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Attorney Steven Donziger speaks to his supporters as he arrives for a court appearance at Daniel Patrick Moynihan United States Courthouse on May 10, 2021 in New York City. (Photo: Michael M. Santiago/Getty Images)

 

Supporters Rally for Steven Donziger as Chevron's Trial Aimed at 'Silencing Critics' Begins

"Chevron has paid millions which they could have used to address this horrible racist dumping into the Amazon," said activist Susan Sarandon. "Instead they chose to persecute Steven." 

Julia Conley

Human rights defenders spoke at a rally in New York City Monday ahead of what they called a "show trial" for attorney Steven Donziger, who was held in contempt of court in 2019 by a prosecutor with ties to the fossil fuel industry.

Donziger won a historic $9.5 billion judgment against oil giant Chevron in 2013 over the company's dumping of 16 billion gallons of oil into the Amazon in Ecuador. That ruling has been upheld by three Ecuadorian courts, but Chevron has gone to great lengths to avoid paying the settlement.

Donziger's federal trial—without a jury—began Monday morning, with right-wing Judge Loretta Preska presiding. As Common Dreams reported last week, Preska is a leader in the conservative Federalist Society, which has backing from oil giant Chevron—the corporation at the center of the case against Donziger.

Dozens of supporters arrived at the Daniel Patrick Moynihan United States Courthouse in Manhattan to speak out against the misdemeanor charge against Donziger, which carries a potential six-month prison sentence and which, Donziger said in a video released Sunday night, is "an effort by corporate America, particularly the fossil fuel industry," to "attack and silence their critics."

Called "America's first corporate political prisoner," Donziger has been under house arrest for more than 600 days since U.S. District Judge Lewis A. Kaplan of the Southern District of New York held him in contempt of court in July 2019, after Donziger refused to disclose privileged client information to the fossil fuel industry.

Kaplan is a former corporate lawyer with investments in Chevron. Aside from Kaplan and Preska's ties to Chevron, the special prosecutor selected for the trial is a partner at a firm which once counted the oil giant as one of its clients. 

The conflicts of interest in the case have led Donziger's supporters to decry the attorney's "persecution" and deem the federal trial a "kangaroo court." Instead of paying the $9.5 billion settlement to clean up the pollution it dumped into the Amazon, activist and actress Susan Sarandon said at the rally, Chevron instead "chose to silence and persecute Steven...because it's also a signal to other activists, to other people who are trying to save our environment that you will have dire consequences if you open your mouth and if you take legal action."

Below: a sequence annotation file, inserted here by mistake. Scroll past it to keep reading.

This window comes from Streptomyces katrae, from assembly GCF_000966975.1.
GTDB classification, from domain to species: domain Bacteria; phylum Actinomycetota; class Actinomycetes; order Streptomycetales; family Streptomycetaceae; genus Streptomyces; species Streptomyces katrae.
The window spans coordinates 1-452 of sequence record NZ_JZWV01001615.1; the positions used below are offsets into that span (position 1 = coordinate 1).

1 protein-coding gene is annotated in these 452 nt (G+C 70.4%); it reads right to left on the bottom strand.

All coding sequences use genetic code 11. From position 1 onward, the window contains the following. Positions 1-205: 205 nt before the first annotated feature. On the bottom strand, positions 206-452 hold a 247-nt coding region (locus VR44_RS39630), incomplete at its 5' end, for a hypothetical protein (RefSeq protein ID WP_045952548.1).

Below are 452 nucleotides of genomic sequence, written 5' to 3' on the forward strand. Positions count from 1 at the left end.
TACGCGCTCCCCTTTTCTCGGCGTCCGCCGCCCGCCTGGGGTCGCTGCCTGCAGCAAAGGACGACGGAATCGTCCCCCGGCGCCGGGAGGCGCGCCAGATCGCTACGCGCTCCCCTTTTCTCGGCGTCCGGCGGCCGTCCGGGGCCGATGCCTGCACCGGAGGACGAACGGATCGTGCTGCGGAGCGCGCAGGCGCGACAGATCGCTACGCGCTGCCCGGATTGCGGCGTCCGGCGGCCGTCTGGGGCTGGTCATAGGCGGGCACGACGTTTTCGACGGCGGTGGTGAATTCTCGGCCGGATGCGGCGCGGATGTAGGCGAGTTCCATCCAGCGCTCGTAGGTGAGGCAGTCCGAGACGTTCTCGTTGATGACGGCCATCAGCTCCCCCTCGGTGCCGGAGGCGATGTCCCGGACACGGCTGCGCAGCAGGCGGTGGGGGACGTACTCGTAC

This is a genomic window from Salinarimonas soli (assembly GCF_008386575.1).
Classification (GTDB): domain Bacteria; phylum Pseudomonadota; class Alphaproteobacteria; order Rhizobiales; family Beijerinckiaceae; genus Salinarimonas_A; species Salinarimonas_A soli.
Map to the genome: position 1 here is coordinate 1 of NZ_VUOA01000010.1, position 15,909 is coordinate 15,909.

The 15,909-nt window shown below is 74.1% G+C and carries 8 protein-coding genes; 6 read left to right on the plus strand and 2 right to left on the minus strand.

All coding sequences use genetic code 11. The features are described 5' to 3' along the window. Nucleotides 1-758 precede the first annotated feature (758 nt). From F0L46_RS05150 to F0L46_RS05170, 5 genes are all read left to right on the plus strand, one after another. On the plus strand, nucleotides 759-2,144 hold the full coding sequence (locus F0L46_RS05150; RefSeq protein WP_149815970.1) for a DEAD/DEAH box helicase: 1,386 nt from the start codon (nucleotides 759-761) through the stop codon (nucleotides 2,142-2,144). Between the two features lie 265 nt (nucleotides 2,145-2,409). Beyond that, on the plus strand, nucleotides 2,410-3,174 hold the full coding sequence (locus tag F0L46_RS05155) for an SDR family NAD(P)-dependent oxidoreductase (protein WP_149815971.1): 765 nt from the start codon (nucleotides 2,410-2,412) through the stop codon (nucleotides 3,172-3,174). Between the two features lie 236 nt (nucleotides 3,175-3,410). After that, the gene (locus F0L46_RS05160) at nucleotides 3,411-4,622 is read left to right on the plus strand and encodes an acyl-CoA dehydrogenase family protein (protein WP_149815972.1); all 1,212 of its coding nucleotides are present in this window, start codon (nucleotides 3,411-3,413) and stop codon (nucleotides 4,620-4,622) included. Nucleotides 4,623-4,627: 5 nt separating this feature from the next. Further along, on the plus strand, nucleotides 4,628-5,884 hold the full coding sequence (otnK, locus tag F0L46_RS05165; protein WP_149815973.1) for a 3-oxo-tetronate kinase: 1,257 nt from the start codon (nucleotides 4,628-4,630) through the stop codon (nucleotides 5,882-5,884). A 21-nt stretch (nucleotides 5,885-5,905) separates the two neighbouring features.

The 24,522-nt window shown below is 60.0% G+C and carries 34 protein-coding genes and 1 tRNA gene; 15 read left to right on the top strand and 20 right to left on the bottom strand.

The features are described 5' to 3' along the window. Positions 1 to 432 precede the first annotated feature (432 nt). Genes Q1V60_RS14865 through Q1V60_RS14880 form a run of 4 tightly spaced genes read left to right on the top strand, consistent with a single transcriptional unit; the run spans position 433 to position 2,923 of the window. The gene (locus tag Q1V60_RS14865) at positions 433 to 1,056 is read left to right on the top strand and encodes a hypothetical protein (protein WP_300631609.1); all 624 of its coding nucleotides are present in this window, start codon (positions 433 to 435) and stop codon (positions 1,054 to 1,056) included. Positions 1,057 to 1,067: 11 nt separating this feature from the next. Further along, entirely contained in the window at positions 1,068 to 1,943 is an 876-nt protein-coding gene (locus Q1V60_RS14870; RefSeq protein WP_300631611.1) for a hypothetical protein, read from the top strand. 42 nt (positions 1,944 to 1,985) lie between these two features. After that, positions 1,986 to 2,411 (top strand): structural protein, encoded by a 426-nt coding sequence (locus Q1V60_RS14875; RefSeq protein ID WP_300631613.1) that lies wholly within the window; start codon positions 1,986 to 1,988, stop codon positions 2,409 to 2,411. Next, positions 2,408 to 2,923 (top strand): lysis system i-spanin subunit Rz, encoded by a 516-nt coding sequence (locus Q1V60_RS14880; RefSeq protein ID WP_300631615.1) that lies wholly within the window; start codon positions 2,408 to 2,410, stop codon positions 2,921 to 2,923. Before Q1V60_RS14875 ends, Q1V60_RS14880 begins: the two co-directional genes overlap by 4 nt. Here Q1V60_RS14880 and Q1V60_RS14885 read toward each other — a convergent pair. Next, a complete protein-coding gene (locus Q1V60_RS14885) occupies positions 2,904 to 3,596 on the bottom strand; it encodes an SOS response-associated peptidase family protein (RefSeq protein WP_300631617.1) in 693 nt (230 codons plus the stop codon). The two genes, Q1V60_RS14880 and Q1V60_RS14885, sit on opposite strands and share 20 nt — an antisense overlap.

Sarandon echoed the message shared by Donziger on the eve of the trial.

"I'm just a symbol that they want to go so they can use it as a weapon of intimidation to try to stop this work happening, to try to discourage lawyers and campaigners and human rights advocates, environmental justice campaigners from even doing this work," Donziger told his supporters.

Donziger also noted ahead of the trial that two Chevron lawyers dropped out at the eleventh hour after planning to appear as key witnesses for the prosecution. 

"They know when they take the oath they can't lie any longer," Donziger said. "This is what happens when the world watches."

Donziger's trial has garnered the attention of nearly 70 Nobel laureates and 200 law students who called on the Department of Justice in recent days to investigate and intervene in the case.  

"We fear that this case will embolden further strategic lawsuits against public participation ('SLAPP') and deter other students from representing clients seeking to redress harm by corporations," the students wrote in a letter released Sunday with signatories representing 55 law schools. "A successful campaign to criminalize Mr. Donziger would suppress the public interest advocacy that is crucial to a fair justice system and social progress."

Progressive lawmakers including Reps. Alexandria Ocasio-Cortez (D-N.Y.), Cori Bush (D-Mo.), and Jamaal Bowman (D-N.Y.) have also demanded that U.S. Attorney General Merrick Garland review Donziger's case. 

Donziger called on his supporters to "bear witness" to the trial and enter the courtroom during the trial if possible.

"We need as many people as we can to bear witness to what is really set up to be a travesty of justice," Donziger said Sunday evening. 


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